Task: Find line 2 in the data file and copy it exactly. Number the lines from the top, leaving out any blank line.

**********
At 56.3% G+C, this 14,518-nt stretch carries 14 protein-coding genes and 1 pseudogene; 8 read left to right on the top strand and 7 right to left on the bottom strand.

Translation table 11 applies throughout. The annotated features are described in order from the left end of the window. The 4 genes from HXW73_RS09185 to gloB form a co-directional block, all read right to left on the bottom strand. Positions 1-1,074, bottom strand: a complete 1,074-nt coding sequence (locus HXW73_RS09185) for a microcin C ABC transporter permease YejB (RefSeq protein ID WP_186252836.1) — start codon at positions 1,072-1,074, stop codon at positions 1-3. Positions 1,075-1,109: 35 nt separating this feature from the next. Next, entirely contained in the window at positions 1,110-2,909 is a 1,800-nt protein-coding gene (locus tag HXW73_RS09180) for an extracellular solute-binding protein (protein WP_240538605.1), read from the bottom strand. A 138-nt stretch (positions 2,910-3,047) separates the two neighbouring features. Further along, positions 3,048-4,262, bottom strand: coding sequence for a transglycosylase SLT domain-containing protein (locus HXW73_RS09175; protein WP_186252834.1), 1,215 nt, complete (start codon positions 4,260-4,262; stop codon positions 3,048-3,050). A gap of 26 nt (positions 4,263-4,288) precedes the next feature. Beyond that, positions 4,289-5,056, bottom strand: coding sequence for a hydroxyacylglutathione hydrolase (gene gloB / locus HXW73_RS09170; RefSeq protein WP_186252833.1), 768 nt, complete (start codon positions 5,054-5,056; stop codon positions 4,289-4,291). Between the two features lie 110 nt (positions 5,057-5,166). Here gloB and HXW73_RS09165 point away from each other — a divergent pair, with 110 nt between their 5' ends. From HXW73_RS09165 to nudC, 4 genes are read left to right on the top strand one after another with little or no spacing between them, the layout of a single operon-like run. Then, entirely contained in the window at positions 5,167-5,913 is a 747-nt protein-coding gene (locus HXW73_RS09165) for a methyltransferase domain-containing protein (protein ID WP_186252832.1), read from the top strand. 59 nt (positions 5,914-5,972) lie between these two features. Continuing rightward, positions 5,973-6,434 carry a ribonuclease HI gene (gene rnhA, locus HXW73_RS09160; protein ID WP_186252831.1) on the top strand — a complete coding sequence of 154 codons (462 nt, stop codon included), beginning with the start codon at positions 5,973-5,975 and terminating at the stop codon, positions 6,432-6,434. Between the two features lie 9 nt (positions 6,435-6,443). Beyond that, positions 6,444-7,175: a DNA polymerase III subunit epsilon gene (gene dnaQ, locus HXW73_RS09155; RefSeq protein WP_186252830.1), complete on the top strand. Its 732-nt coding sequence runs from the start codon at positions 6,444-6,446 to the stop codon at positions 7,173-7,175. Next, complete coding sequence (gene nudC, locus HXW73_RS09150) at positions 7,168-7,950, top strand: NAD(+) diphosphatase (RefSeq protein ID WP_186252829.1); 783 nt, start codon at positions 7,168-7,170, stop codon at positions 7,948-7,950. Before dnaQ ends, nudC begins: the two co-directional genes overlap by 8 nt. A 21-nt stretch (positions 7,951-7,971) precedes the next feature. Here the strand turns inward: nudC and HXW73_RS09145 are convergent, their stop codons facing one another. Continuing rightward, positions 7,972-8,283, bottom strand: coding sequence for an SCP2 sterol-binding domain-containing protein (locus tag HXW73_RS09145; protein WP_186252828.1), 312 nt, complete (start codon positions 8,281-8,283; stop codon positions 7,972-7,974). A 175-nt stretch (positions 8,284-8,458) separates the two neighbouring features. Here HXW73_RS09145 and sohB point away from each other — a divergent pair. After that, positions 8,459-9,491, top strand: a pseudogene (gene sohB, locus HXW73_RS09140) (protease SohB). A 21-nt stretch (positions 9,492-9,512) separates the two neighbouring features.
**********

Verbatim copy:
Translation table 11 applies throughout. The annotated features are described in order from the left end of the window. The 4 genes from HXW73_RS09185 to gloB form a co-directional block, all read right to left on the bottom strand. Positions 1-1,074, bottom strand: a complete 1,074-nt coding sequence (locus HXW73_RS09185) for a microcin C ABC transporter permease YejB (RefSeq protein ID WP_186252836.1) — start codon at positions 1,072-1,074, stop codon at positions 1-3. Positions 1,075-1,109: 35 nt separating this feature from the next. Next, entirely contained in the window at positions 1,110-2,909 is a 1,800-nt protein-coding gene (locus tag HXW73_RS09180) for an extracellular solute-binding protein (protein WP_240538605.1), read from the bottom strand. A 138-nt stretch (positions 2,910-3,047) separates the two neighbouring features. Further along, positions 3,048-4,262, bottom strand: coding sequence for a transglycosylase SLT domain-containing protein (locus HXW73_RS09175; protein WP_186252834.1), 1,215 nt, complete (start codon positions 4,260-4,262; stop codon positions 3,048-3,050). A gap of 26 nt (positions 4,263-4,288) precedes the next feature. Beyond that, positions 4,289-5,056, bottom strand: coding sequence for a hydroxyacylglutathione hydrolase (gene gloB / locus HXW73_RS09170; RefSeq protein WP_186252833.1), 768 nt, complete (start codon positions 5,054-5,056; stop codon positions 4,289-4,291). Between the two features lie 110 nt (positions 5,057-5,166). Here gloB and HXW73_RS09165 point away from each other — a divergent pair, with 110 nt between their 5' ends. From HXW73_RS09165 to nudC, 4 genes are read left to right on the top strand one after another with little or no spacing between them, the layout of a single operon-like run. Then, entirely contained in the window at positions 5,167-5,913 is a 747-nt protein-coding gene (locus HXW73_RS09165) for a methyltransferase domain-containing protein (protein ID WP_186252832.1), read from the top strand. 59 nt (positions 5,914-5,972) lie between these two features. Continuing rightward, positions 5,973-6,434 carry a ribonuclease HI gene (gene rnhA, locus HXW73_RS09160; protein ID WP_186252831.1) on the top strand — a complete coding sequence of 154 codons (462 nt, stop codon included), beginning with the start codon at positions 5,973-5,975 and terminating at the stop codon, positions 6,432-6,434. Between the two features lie 9 nt (positions 6,435-6,443). Beyond that, positions 6,444-7,175: a DNA polymerase III subunit epsilon gene (gene dnaQ, locus HXW73_RS09155; RefSeq protein WP_186252830.1), complete on the top strand. Its 732-nt coding sequence runs from the start codon at positions 6,444-6,446 to the stop codon at positions 7,173-7,175. Next, complete coding sequence (gene nudC, locus HXW73_RS09150) at positions 7,168-7,950, top strand: NAD(+) diphosphatase (RefSeq protein ID WP_186252829.1); 783 nt, start codon at positions 7,168-7,170, stop codon at positions 7,948-7,950. Before dnaQ ends, nudC begins: the two co-directional genes overlap by 8 nt. A 21-nt stretch (positions 7,951-7,971) precedes the next feature. Here the strand turns inward: nudC and HXW73_RS09145 are convergent, their stop codons facing one another. Continuing rightward, positions 7,972-8,283, bottom strand: coding sequence for an SCP2 sterol-binding domain-containing protein (locus tag HXW73_RS09145; protein WP_186252828.1), 312 nt, complete (start codon positions 8,281-8,283; stop codon positions 7,972-7,974). A 175-nt stretch (positions 8,284-8,458) separates the two neighbouring features. Here HXW73_RS09145 and sohB point away from each other — a divergent pair. After that, positions 8,459-9,491, top strand: a pseudogene (gene sohB, locus HXW73_RS09140) (protease SohB). A 21-nt stretch (positions 9,492-9,512) separates the two neighbouring features.